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This was inspired by a question in a forum where I participate regularly. A poster asked, "What would you tell your 20-year-old self if you had the opportunity to speak to them or write them a letter?" Here is my response:

Dear 20-year-old-Self:

You know that dude you're engaged to? The one you think you're so in love with? Well, much as it pains me to tell you this, Mom and Dad are right, although possibly not for the reasons they think they are. (Especially not Mom.) But you're not going to marry him, and if you're smart you'll dump him NOW, before the really abusive stuff starts. Trust me on this; you'll thank me later.

In fact, DON'T ever stay in ANY relationship where you don't feel respected. You're worthy of respect, and deep down you know it. Give this more than lip service; go out and live your life that way.

While I have your attention, you really need to reopen the discussion about college with the 'rents. If you offer to dump Le Dude in exchange for them finally sending you away to that university you really want to go to, there's a good chance they'll take you up on it. But you need to strike while the iron is hot, because if you wait until they've settled in Ohio (oh, yeah, forgot you didn't know that was coming either -- well, it is) they're not going to be happy about your staying in New York. So jump on it now, while they're still in a state of flux themselves. You can sell them on the idea that even if they don't know where they're going, at least you may as well have some kind of stability in the offing. At this point, I think they're a lot less enamored of the idea of community college than they were when you graduated from high school, especially given that's where you met Le Dude. He isn't much use to you and you're on the verge of figuring that out -- but he's the best bargaining chip you have right now. Take the opportunity.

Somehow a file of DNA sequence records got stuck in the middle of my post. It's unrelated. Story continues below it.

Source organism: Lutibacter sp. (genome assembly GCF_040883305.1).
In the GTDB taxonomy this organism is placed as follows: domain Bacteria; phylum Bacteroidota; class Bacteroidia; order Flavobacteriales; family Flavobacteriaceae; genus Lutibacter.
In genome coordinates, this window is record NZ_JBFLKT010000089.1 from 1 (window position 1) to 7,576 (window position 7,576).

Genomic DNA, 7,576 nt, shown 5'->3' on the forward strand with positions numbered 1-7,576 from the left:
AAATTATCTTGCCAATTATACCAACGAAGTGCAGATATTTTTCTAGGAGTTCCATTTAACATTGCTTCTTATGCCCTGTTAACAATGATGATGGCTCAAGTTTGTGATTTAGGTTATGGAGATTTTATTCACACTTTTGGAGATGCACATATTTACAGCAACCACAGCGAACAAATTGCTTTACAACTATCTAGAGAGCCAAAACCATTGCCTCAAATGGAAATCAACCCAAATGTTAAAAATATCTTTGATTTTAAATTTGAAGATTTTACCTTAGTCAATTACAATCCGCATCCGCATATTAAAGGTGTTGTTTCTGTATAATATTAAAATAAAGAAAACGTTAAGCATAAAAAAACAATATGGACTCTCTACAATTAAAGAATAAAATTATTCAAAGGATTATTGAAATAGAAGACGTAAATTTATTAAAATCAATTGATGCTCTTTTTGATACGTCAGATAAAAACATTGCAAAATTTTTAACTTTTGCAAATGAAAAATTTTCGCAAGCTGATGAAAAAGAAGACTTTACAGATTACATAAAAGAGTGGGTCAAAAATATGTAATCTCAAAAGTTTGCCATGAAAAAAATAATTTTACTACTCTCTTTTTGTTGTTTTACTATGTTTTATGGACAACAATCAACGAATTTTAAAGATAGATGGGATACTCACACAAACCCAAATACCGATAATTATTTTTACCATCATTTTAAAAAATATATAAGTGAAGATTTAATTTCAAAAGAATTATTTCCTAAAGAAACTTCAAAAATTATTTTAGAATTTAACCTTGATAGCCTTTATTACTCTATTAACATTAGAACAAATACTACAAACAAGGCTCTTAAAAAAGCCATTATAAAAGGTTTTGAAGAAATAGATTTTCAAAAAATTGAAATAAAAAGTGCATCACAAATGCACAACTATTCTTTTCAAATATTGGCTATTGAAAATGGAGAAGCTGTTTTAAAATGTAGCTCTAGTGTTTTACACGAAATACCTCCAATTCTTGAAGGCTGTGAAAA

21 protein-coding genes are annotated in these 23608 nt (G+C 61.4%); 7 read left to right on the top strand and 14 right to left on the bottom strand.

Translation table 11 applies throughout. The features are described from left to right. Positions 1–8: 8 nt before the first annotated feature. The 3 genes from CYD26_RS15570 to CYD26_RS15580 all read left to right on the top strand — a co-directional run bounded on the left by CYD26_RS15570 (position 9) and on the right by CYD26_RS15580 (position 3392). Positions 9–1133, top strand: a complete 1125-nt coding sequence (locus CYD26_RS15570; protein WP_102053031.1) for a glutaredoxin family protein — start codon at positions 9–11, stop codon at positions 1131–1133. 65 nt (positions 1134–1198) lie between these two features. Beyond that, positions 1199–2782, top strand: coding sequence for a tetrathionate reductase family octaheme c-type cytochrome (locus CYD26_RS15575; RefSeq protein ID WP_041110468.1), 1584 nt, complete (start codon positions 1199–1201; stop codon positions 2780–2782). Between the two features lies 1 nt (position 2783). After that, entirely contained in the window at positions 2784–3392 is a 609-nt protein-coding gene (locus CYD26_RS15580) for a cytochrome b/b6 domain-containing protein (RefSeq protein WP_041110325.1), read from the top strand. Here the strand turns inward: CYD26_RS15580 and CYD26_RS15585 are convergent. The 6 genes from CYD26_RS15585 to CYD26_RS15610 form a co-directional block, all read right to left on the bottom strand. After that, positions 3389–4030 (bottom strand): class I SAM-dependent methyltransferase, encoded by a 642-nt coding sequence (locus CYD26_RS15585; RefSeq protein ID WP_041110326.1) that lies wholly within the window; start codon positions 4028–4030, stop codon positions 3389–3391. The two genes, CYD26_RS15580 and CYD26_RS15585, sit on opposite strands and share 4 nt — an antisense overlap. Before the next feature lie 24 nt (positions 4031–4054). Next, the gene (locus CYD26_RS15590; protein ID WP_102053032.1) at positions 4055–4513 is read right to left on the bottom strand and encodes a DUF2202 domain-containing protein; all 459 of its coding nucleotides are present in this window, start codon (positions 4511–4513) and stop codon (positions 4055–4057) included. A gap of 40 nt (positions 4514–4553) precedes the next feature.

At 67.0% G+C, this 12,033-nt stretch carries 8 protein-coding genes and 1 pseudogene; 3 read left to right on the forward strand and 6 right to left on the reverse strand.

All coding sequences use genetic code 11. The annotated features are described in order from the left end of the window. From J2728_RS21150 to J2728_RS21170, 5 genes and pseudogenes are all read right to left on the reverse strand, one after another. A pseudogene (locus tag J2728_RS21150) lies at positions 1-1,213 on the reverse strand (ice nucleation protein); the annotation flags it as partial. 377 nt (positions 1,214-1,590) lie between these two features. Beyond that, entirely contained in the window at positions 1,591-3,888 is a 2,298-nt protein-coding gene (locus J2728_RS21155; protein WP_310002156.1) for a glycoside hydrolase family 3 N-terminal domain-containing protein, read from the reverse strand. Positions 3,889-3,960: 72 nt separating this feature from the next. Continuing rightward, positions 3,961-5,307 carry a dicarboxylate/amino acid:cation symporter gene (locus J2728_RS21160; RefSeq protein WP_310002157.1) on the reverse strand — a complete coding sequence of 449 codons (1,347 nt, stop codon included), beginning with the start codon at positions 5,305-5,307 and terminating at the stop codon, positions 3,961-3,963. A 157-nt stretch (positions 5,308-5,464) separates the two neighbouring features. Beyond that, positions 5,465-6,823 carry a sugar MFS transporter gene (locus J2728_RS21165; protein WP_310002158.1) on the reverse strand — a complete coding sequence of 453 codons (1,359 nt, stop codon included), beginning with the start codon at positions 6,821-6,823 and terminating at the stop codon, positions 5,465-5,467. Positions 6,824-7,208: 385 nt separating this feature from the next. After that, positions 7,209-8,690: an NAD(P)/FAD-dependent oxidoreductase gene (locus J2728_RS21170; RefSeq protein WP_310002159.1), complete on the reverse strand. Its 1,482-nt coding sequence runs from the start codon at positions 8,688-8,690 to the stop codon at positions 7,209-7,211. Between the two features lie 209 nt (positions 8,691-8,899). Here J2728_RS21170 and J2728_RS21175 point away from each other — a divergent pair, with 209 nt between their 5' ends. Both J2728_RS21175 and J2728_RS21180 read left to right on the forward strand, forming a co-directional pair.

Believe me, it'll beat the hell out of being the only employed person in the family next year. Yeah, you'll feel all responsible when you're the one bringing home the proverbial bacon while simultaneously navigating part-time community college, but what you don't know right now is that this is completely unnecessary... even though nobody's going to tell you that until you're almost 30, and then you're going to be really pissed off that you wasted all that effort when you were convinced your parents didn't have squat. Ask the difficult questions. Don't be a martyr.

By the way, don't pick Linguistics as your major. I know academia sounds like a fascinating career path, but it's going to tank in about 20 years as a means of making a reliable living. Nobody's more disturbed by that prospect than I am, but it's best you know this now. You know those computer science courses you've been contemplating? Sign up for them earlier rather than later, because that's where the money and the fun will be, at least for a while. There's going to be this neat thing called the Internet in a few years, and electronic media will become very popular. You'll definitely want to be in a position to ride that train, so think smart. When you first hear the phrase "web design", jump on board.

Have a firm plan for what you want to do with your life if you don't have kids, because there's a distinct possibility that you won't. And that's okay. Trust me on this, too.

Finish that novel you just started writing. Finish the one you started before that and have had sitting in a drawer. Find a literary agent. Get serious about it. Write more after that. (Don't worry; you will. But you should get serious about it sooner.)

Don't buy the blue car.

Tequila belongs in the bottle. You're allergic; don't find this out the hard way. You're better off sticking to beer or wine.

You're not cut out for skiing, so hang it up now while you still have both ACLs.

Don't take a long hiatus from theatre. It's easier to knock the rust off when you haven't accumulated a lot of it. We got lucky and accomplished that, but it could've been so much easier.

Take every extra hour of work you can get for a while, and buy that guitar. It isn't as frivolous an expense as some might tell you.

Practice. Every. Day.

Be nice to Mom. She won't be here a whole lot longer.

Put up with Dad as best you can, but don't let him intimidate you. He means well; he's just profoundly clueless about some things. Like human relationships. With adult children. Or anyone else. He'll get better at it eventually... like in about 20 years. By then he won't have a choice.

Above all, be nice to yourself. At the end of the day, if you respect yourself, it's a lot easier for others to respect you. The same goes for love.

Be well.


July 2017



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